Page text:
At this Wednesday’s Budget, the man whose pronouncements will be most carefully watched may not, for once, be the Chancellor of the Exchequer, Philip Hammond.
Instead it will be the former journalist, economist and now director of the Office for Budget Responsibility (OBR), Robert Chote.
Why? Because it’s down to him to arrive at a new, much more realistic view of a long, drawn-out economic calamity whose impact the government is only now accepting in full: a decade of flat productivity.
Until 10 years ago, productivity was the motor that drove economic growth. Its definition is nothing more complicated than the value we produce per worker (or per hour).
If you’re a coffee shop worker, it’s the value added in the sales of coffees, tea and food. On a pie-making production line, it’s the pies you turn out. If you’re a lorry driver, it’s how much you deliver.
Now think of that lorry driver stuck in a traffic jam. With too little investment in new roads and too many cars and lorries using them, his trips are slower. However hard he works, he can’t keep delivering more than before. His productivity stalls.
That flat productivity has knock-on effects. The driver’s employer used to get a little more output from each worker each year – so they each made the company a bit more revenue. That made it possible to afford pay rises above inflation each year.
In turn that meant the driver could afford to buy more, boosting spending, and therefore growth, in the rest of the economy. And the chancellor of exchequer also benefited when the driver was paid, collecting higher income tax and national insurance, and when the driver spent money, because more VAT came in.
Until very recently the OBR was assuming that happy state of affairs would return. The 2008 crash had done its damage. But all being well the economy would recover – and with it the tax revenues that would enable the chancellor to close the gap between his income and his spending (also known as the Budget deficit).
Now have a look at the chart. The OBR’s been assuming at each Budget for years that output per worker would get back to its pre-crisis rate of growth – where we each produce about 2.1% more each year.
Instead, the typical rate of growth in the past five years has been 0.2%. As Robert Chote said last month: “Our assumption that productivity growth would return to a more normal rate within a few years reflected a judgement that whatever factors were depressing it in the wake of the financial crisis would fade as it receded further into the past.
“But as the period of weak performance gets longer, the explanations that people pointed to immediately after the crisis look less convincing and others seem more plausible.”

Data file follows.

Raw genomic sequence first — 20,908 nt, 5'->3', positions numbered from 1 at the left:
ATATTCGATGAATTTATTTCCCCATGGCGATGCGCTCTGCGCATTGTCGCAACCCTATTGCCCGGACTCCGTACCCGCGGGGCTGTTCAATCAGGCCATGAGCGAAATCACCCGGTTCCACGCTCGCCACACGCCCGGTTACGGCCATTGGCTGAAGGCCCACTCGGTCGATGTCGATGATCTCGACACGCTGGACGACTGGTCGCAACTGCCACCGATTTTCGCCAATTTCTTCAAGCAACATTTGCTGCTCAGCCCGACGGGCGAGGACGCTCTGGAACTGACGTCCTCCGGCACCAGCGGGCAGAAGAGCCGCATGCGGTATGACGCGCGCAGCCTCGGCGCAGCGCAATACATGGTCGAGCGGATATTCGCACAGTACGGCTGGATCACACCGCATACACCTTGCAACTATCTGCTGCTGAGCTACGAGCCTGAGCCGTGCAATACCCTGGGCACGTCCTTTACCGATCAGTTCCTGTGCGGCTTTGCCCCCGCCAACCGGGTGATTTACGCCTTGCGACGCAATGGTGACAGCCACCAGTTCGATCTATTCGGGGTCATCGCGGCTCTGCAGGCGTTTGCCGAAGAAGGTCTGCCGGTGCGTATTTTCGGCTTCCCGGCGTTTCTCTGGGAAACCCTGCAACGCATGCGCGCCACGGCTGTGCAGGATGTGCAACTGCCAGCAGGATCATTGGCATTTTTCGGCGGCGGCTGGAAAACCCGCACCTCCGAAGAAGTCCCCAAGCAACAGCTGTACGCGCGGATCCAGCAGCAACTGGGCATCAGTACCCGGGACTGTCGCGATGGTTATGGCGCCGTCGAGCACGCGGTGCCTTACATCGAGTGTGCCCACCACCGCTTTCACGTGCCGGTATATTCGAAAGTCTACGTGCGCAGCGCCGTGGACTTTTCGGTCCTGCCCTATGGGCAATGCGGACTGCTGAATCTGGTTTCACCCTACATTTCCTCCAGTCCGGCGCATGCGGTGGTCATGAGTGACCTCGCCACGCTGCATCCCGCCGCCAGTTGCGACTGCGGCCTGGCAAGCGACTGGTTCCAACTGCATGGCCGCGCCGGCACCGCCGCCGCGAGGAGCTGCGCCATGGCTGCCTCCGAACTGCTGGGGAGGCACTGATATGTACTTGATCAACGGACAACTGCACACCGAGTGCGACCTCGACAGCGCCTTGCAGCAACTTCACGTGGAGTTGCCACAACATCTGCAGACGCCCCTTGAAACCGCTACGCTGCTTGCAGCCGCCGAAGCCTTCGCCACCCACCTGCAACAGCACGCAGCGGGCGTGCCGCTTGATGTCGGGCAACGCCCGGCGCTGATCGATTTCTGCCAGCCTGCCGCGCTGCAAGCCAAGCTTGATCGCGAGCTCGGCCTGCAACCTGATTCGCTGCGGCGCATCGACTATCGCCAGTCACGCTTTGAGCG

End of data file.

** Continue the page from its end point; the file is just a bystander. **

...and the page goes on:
Hope of a recovery has been replaced by acceptance of weaker productivity growth – itself a large part of the reason why wages too are no higher in real terms than they were 11 years ago.
On Wednesday Mr Chote will publish his revised, more realistic assumption, accepting that something profound has changed. Accepting weaker productivity growth in the years to come means accepting lower tax revenue for the chancellor, which in turn means less scope for spending more, cutting taxes or reducing the deficit.
But hold on: it’s not as if we’ve been in recession all that time. Haven’t we had economic growth?
The answer is – yes. But not the sort we used to have. From one angle, an economy is simply people and their economic activity. If you add hundreds of thousands of people to the workforce each year, through people working into retirement and through immigration, then the economy will grow larger.
But GDP per capita – the amount we produce per person – has grown far more slowly.
It’s not just the UK that has suffered from weak productivity growth, it’s across all advanced countries. But in the UK, the weakness is worse. A period of weak productivity and weak wages this long hasn’t happened since the 1860s.
One reason is weak business investment. A company trying to meet an expanding order book can try one of two methods: hire a few more people, or make its existing workforce more productive by investing in new, more efficient technology. As long as its cheaper and less risky to hire cheap labour, the business may hold off investment.
But weaker private investment – and private investment has in any case been growing recently – can’t account for the whole effect.
Another attempted explanation is weak training and poor infrastructure, another is weak spending on research and development – all of which play a role but none of which can explain in full the breakdown of what is normally the engine of economic growth.
The government hopes to address some of those weaknesses in a new industrial strategy, originally due to be published before the Budget but now postponed until next week.
Michael Jacobs, former Downing Street economic adviser and now director of the Institute for Public Policy Research, says the real problem isn’t the obvious industries, such as engineering or pharmaceuticals, where growth relies on big investment and high skills.
“The UK’s productivity problem lies in the vast majority of ordinary firms, in sectors such as retail, light manufacturing, tourism, hospitality and social care,” he says.
“Unless the White Paper includes a plan to raise productivity in these sectors, it will still not be addressing the real issue.”